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Posts Tagged ‘USA’

Two Versions, One Heti

July 27, 2012 | by

I recently picked up a copy of Sheila Heti’s How Should a Person Be?, out last month from Henry Holt, to find a favorite passage. It appeared at the beginning of the novel’s fifth act, or at least it had in the first copy I had read, a Canadian version published by Anansi in September 2010. But flipping through this new edition from Heti’s American publisher, I couldn’t find it. I felt disoriented and wondered if my memory was failing me, and as I looked more closely at the American version, I saw that much else had changed: passages had been deleted or transposed; new characters appeared; objects changed value and form.

After a few minutes of searching, I found the passage I was looking for. It hadn’t changed much between the first publication and the second, but its new placement left me confused, and surprisingly disappointed. I wanted to find the book exactly as I’d left it, and felt the same as Jonathan Franzen, who recently expressed his misgivings about e-books: “When I read a book, I’m handling a specific object in a specific time and place. The fact that when I take the book off the shelf it still says the same thing—that’s reassuring.” Books often feel like restorative, reliable old friends—and although Heti’s book hadn’t forfeited its material qualities, my assurance of its fixity had been shaken.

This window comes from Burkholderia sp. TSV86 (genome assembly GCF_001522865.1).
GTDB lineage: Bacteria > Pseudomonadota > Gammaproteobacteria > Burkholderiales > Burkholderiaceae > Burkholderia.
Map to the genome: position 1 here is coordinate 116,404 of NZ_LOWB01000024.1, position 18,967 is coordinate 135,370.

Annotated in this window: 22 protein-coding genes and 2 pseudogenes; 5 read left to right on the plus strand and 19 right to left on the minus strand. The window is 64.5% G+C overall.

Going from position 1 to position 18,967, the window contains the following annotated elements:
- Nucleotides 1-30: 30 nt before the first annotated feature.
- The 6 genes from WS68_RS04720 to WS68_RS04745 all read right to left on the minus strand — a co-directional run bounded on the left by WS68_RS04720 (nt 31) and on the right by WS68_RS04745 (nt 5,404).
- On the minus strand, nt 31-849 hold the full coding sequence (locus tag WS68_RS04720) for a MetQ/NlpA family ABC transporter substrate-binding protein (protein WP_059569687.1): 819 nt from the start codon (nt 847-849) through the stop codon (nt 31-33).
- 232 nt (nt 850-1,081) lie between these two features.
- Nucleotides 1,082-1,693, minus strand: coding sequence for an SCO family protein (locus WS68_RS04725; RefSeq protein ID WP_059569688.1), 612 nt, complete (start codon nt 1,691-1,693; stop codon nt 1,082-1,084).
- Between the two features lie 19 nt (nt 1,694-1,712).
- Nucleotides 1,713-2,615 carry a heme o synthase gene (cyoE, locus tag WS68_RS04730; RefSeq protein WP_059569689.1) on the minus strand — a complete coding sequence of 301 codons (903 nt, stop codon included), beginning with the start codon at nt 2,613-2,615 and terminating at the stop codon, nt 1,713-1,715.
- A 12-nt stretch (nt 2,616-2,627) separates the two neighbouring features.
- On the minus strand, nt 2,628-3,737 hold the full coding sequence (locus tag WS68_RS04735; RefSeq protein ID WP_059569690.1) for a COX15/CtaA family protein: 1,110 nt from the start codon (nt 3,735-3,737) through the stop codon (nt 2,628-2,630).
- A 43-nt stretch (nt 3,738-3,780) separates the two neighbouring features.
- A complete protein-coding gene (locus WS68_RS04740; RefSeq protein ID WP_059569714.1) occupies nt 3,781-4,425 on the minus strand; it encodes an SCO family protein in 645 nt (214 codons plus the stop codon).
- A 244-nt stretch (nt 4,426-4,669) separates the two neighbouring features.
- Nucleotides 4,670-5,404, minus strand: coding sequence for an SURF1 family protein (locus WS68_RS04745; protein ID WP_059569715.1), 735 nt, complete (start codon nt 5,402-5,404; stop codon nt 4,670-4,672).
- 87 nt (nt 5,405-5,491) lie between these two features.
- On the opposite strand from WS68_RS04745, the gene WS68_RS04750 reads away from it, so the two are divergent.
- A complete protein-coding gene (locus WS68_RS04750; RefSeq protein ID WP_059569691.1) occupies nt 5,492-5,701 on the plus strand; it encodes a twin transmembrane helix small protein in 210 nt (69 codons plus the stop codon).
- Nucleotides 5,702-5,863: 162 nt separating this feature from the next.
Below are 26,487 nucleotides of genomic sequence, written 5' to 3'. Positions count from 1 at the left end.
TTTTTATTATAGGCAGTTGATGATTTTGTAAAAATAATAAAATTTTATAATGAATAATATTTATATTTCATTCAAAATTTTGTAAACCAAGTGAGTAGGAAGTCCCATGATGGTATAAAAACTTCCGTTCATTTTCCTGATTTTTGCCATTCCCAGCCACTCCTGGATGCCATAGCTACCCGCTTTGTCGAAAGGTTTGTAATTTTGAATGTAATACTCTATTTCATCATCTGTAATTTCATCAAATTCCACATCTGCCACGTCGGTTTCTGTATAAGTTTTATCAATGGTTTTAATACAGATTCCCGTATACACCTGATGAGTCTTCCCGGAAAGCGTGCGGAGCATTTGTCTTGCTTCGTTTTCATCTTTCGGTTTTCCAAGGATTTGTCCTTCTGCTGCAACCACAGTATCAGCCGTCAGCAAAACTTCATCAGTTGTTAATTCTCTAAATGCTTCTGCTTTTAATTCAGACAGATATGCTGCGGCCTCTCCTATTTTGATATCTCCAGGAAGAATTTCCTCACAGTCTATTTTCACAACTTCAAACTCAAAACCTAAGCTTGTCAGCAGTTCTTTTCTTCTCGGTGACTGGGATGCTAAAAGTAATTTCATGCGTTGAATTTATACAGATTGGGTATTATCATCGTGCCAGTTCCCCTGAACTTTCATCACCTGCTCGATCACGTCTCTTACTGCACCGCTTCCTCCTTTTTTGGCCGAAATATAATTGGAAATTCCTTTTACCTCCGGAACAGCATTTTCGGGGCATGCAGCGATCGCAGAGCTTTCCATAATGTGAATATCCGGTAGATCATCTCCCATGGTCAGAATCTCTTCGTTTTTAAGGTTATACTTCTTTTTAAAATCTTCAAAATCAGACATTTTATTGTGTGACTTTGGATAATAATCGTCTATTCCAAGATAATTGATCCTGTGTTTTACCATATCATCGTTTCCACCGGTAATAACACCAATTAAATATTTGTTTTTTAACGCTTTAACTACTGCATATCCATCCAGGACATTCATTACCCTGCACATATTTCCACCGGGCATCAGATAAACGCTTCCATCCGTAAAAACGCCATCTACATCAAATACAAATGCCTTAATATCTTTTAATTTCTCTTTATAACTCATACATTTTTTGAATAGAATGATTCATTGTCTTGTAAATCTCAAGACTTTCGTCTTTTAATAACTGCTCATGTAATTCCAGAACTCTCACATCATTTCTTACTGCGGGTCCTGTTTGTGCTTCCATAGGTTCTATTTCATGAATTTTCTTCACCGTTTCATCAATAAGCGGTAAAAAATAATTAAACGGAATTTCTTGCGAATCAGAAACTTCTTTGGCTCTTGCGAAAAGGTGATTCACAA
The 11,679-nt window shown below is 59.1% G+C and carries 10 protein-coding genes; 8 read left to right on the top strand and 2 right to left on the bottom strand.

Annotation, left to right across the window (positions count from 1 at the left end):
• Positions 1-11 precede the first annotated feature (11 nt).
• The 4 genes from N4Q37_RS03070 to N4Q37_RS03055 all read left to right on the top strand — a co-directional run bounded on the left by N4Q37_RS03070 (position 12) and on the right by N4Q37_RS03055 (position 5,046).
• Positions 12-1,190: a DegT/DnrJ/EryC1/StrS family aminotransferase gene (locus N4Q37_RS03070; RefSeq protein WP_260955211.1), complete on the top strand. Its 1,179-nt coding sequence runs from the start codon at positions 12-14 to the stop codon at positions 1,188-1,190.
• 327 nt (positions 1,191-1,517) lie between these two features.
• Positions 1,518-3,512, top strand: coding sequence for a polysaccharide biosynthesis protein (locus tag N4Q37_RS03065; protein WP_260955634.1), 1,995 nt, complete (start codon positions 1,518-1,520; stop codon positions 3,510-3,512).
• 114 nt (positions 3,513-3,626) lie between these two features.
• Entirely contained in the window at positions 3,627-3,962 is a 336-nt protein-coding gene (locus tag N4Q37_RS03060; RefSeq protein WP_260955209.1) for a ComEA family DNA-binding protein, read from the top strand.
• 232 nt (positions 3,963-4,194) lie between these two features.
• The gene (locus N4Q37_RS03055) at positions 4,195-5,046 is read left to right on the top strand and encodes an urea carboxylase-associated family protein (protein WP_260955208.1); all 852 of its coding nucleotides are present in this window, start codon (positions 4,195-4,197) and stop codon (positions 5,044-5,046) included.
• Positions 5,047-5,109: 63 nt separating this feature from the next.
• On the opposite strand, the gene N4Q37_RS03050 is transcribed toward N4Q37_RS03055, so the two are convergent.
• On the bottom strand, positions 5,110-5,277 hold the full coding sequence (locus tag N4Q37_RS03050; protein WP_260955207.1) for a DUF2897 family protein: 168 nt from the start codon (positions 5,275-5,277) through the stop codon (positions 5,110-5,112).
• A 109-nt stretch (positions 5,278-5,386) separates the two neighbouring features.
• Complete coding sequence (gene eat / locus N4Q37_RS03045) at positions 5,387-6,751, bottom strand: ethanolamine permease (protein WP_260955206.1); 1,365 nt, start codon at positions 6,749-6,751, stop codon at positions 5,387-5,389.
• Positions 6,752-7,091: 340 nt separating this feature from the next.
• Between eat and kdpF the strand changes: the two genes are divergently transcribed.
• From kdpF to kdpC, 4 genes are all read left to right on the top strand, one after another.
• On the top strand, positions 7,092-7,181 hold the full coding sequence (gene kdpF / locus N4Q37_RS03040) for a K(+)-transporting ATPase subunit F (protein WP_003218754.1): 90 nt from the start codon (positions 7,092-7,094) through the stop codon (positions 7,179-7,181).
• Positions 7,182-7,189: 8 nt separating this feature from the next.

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On Being an American

June 11, 2010 | by

Photograph by Jen, CC-BY-NC-SA

There is nationalism, Arthur Koestler said, and then there is football nationalism, the latter being much more deeply felt.

But soccer nationalism—soccer nationalism is another thing entirely. For a Brit like Will Frears, English football encodes plenty of thinking-man's-ambivalence about the country itself—its haughty self-regard, its classishness, its sporadic hooliganism. In America, delightfully, conveniently, soccer decodes ambivalence. On the field, the United States is not a superpower but a scrappy younger sibling, not racially strifed but Benetton-harmonious, not stratified by class but unified blandly by a rec-league middle-classness. Soccer isn't war, it's much more self-denying than that, something closer to noble pacifism. Americans have tribal instincts, too, though we check them, and soccer nationalism might be our only form of bloodless imperialism—a chance to root for our country when it doesn't actually mean anything. Soccer loyalty, unlike national loyalty, is lightly-felt and light on its feet; it is a weak nuclear force; it is winning.

Not literally winning, of course. Over the last generation American soccer has climbed out of the realm of the putrid but pitiful and ascended to discourteous mediocrity. This makes us, somehow, only less loveable to the rest of the world. But being an underdog is perhaps the most cherished position in American sports. Here, we actually like surprises, unlike Europeans—whose leagues feature no playoffs, no salary caps, and punish lackluster teams by actually demoting them, like bad students—and all the more so when we've been along for the ride. Here, we might even prefer surprises to excellence. And being mediocre means we're only a lucky break from attaining decency.

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